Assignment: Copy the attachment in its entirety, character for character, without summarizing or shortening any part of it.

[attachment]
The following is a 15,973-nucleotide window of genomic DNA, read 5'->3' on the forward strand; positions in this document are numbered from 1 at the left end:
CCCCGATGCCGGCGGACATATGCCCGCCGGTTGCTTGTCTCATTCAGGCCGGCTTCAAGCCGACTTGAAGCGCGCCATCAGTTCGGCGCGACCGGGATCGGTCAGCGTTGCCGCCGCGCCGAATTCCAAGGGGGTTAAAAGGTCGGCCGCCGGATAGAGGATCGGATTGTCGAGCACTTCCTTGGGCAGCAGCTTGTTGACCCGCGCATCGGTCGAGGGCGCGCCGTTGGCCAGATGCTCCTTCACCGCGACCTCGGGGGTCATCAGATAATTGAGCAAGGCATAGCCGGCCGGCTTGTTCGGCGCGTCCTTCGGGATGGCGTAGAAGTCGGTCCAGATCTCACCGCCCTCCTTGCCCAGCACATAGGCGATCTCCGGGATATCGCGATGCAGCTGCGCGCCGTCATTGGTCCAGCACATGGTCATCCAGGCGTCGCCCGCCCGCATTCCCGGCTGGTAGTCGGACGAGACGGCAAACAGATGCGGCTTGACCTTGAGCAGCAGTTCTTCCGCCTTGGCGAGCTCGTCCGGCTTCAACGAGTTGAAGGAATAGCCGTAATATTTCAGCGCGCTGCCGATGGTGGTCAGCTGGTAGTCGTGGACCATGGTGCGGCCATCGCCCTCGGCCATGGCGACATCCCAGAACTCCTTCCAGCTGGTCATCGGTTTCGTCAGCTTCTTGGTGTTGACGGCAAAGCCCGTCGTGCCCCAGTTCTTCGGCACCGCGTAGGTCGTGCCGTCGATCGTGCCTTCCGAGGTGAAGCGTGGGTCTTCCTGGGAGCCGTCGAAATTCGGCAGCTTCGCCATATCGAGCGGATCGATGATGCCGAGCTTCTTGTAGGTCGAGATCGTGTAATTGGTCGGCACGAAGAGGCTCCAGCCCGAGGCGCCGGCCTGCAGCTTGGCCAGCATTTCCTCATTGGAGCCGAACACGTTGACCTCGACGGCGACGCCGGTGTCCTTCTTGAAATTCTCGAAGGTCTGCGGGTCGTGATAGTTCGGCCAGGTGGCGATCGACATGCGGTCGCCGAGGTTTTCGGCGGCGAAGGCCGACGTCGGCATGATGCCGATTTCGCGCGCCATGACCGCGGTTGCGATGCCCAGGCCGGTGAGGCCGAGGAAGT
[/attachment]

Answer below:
The following is a 15,973-nucleotide window of genomic DNA, read 5'->3' on the forward strand; positions in this document are numbered from 1 at the left end:
CCCCGATGCCGGCGGACATATGCCCGCCGGTTGCTTGTCTCATTCAGGCCGGCTTCAAGCCGACTTGAAGCGCGCCATCAGTTCGGCGCGACCGGGATCGGTCAGCGTTGCCGCCGCGCCGAATTCCAAGGGGGTTAAAAGGTCGGCCGCCGGATAGAGGATCGGATTGTCGAGCACTTCCTTGGGCAGCAGCTTGTTGACCCGCGCATCGGTCGAGGGCGCGCCGTTGGCCAGATGCTCCTTCACCGCGACCTCGGGGGTCATCAGATAATTGAGCAAGGCATAGCCGGCCGGCTTGTTCGGCGCGTCCTTCGGGATGGCGTAGAAGTCGGTCCAGATCTCACCGCCCTCCTTGCCCAGCACATAGGCGATCTCCGGGATATCGCGATGCAGCTGCGCGCCGTCATTGGTCCAGCACATGGTCATCCAGGCGTCGCCCGCCCGCATTCCCGGCTGGTAGTCGGACGAGACGGCAAACAGATGCGGCTTGACCTTGAGCAGCAGTTCTTCCGCCTTGGCGAGCTCGTCCGGCTTCAACGAGTTGAAGGAATAGCCGTAATATTTCAGCGCGCTGCCGATGGTGGTCAGCTGGTAGTCGTGGACCATGGTGCGGCCATCGCCCTCGGCCATGGCGACATCCCAGAACTCCTTCCAGCTGGTCATCGGTTTCGTCAGCTTCTTGGTGTTGACGGCAAAGCCCGTCGTGCCCCAGTTCTTCGGCACCGCGTAGGTCGTGCCGTCGATCGTGCCTTCCGAGGTGAAGCGTGGGTCTTCCTGGGAGCCGTCGAAATTCGGCAGCTTCGCCATATCGAGCGGATCGATGATGCCGAGCTTCTTGTAGGTCGAGATCGTGTAATTGGTCGGCACGAAGAGGCTCCAGCCCGAGGCGCCGGCCTGCAGCTTGGCCAGCATTTCCTCATTGGAGCCGAACACGTTGACCTCGACGGCGACGCCGGTGTCCTTCTTGAAATTCTCGAAGGTCTGCGGGTCGTGATAGTTCGGCCAGGTGGCGATCGACATGCGGTCGCCGAGGTTTTCGGCGGCGAAGGCCGACGTCGGCATGATGCCGATTTCGCGCGCCATGACCGCGGTTGCGATGCCCAGGCCGGTGAGGCCGAGGAAGT